Humanism In The Renaissance Essay

The Renaissance is marked as the rebirth of ancient culture for the aristocratic class that lived in Italy, England, and France circa 1350-1650. This is an era in which the term, Renaissance humanism emerged. What is humanism as it relates to the Renaissance? Well, this form of “Humanism can be defined as a movement that encourages the study of form and content of classical learning. Renaissance humanists were obsessed with the recovery, study, interpretation, and transmission of the intellectual heritage of ancient Greece and Rome” (Zophy 71).

This period is seen as a cultural and artistic movement in which people spoke of revolutionary ideas and great works of art from individuals such as, Michelangelo and Leonardo Da Vinci. But, the Renaissance for a plethora of people also marks the birth of what is known as the modern world, the many events that were involved (the explorations and conquests of Columbus, Cortes and Pizzaro; the development of commercial trade, and the emergence of capitalism, etc. ), and of many intellectual figures (Luther, Machiavelli, etc. .

With all of these great developments that took place during this period, one could say that the people living in this era existed in a golden age, where everyone coexisted on a plane of equality; sadly, this is not the case. Many cultural and social developments emerged as a result of the Renaissance, and society did in fact flourish, but with it came a plethora of social oppression, and inequalities. The individuals that often suffered the most from social injustices were women.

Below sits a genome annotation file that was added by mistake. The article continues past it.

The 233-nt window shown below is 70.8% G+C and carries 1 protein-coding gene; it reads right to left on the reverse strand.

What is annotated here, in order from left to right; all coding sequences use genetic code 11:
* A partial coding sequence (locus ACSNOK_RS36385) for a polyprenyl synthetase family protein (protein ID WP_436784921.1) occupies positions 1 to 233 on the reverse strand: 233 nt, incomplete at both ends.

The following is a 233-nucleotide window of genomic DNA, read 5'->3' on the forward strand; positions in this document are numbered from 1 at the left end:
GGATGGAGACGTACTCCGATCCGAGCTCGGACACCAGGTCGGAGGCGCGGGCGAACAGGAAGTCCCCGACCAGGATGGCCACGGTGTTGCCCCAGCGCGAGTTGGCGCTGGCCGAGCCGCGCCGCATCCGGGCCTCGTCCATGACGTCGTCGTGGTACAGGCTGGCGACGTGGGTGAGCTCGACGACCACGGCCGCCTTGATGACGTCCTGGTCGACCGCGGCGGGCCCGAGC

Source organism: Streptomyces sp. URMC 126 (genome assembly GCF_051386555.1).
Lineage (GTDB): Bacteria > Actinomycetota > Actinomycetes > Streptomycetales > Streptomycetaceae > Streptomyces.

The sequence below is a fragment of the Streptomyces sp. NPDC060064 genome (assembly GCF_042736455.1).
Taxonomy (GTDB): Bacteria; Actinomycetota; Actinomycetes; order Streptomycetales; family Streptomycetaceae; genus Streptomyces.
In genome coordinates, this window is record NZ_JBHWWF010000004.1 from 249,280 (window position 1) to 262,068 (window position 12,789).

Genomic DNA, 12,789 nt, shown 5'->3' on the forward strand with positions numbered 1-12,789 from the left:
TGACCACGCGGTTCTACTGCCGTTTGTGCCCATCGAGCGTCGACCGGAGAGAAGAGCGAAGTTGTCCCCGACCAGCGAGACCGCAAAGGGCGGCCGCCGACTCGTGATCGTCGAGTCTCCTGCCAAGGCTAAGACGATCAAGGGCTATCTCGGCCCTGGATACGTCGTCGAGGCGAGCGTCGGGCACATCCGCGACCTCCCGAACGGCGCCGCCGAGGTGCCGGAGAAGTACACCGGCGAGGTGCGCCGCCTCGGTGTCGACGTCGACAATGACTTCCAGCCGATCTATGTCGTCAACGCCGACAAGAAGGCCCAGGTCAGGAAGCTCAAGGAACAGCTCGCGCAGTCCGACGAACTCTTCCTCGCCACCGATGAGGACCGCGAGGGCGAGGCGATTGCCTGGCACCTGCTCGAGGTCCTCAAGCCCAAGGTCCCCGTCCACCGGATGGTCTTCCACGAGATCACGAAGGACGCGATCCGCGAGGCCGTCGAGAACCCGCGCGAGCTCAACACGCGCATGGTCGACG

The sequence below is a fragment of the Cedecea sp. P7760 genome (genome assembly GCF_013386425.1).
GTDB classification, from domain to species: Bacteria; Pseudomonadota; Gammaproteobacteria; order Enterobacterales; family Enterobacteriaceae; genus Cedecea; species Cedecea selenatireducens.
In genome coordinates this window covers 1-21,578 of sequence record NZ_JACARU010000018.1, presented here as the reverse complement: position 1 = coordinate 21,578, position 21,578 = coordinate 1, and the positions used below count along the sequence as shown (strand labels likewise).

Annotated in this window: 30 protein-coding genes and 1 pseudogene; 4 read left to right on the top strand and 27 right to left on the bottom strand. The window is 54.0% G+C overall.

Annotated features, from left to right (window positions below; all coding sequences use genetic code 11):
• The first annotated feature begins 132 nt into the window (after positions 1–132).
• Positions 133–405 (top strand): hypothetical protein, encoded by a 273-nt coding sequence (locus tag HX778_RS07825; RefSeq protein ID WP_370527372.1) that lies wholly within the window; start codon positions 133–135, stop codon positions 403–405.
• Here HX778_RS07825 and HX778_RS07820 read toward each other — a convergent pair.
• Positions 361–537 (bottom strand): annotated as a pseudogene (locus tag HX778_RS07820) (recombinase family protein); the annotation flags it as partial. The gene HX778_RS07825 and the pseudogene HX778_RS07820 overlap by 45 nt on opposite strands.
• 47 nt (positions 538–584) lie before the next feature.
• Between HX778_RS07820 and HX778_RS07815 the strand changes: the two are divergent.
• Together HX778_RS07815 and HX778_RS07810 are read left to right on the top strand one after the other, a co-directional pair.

The ideal woman of this time, according to scholars such as Christine de Pizan, and Castiglione, was often regarded as one that was well educated, well versed in the classics, able to dance, compose music, and be elegant in nature; however, they were barred from seeking fame, fortune, and were disallowed to take part in public life. For the most part, women contributed little to nothing towards political, economic, and social influences. “Scholarship, like most public activities of this time, was considered a man’s field during the Renaissance and the centuries that preceded it” (Zophy 76).

Indeed, only 186 European laywomen have been identified as book owners during the fourteenth and fifteenth centuries” (Zophy 76). Only women that belonged to the elite were allowed to engage in such activities, and even then, it was quite rare; if you were a laywoman, then your options were ever more limited; it was either marriage or the cloister, and even with this, they were still harshly oppressed by men. To be a woman of the renaissance, meant a life full of rough and jagged paths; it was a life full of many quarrels and obstacles to be traversed in order to make a name for themselves.